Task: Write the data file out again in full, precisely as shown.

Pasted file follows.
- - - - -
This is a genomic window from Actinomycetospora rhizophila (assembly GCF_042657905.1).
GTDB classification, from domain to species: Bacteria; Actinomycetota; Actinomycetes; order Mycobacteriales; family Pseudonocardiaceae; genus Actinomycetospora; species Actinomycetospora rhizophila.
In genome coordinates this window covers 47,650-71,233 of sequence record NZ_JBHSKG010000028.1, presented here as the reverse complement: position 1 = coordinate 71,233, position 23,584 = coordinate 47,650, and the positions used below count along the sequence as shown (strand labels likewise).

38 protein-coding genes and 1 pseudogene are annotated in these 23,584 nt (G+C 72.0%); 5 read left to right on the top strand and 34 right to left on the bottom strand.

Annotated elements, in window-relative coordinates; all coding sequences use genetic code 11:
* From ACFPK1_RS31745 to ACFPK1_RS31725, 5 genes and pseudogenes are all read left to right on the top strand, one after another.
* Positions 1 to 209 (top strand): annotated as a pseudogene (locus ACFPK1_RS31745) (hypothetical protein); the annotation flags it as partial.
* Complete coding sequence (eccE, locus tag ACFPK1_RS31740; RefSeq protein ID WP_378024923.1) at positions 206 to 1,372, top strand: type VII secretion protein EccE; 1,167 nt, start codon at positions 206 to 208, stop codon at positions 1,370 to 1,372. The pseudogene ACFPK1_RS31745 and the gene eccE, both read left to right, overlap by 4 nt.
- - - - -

This is a genomic window from Actinomycetospora rhizophila (assembly GCF_042657905.1).
GTDB classification, from domain to species: Bacteria; Actinomycetota; Actinomycetes; order Mycobacteriales; family Pseudonocardiaceae; genus Actinomycetospora; species Actinomycetospora rhizophila.
In genome coordinates this window covers 47,650-71,233 of sequence record NZ_JBHSKG010000028.1, presented here as the reverse complement: position 1 = coordinate 71,233, position 23,584 = coordinate 47,650, and the positions used below count along the sequence as shown (strand labels likewise).

38 protein-coding genes and 1 pseudogene are annotated in these 23,584 nt (G+C 72.0%); 5 read left to right on the top strand and 34 right to left on the bottom strand.

Annotated elements, in window-relative coordinates; all coding sequences use genetic code 11:
* From ACFPK1_RS31745 to ACFPK1_RS31725, 5 genes and pseudogenes are all read left to right on the top strand, one after another.
* Positions 1 to 209 (top strand): annotated as a pseudogene (locus ACFPK1_RS31745) (hypothetical protein); the annotation flags it as partial.
* Complete coding sequence (eccE, locus tag ACFPK1_RS31740; RefSeq protein ID WP_378024923.1) at positions 206 to 1,372, top strand: type VII secretion protein EccE; 1,167 nt, start codon at positions 206 to 208, stop codon at positions 1,370 to 1,372. The pseudogene ACFPK1_RS31745 and the gene eccE, both read left to right, overlap by 4 nt.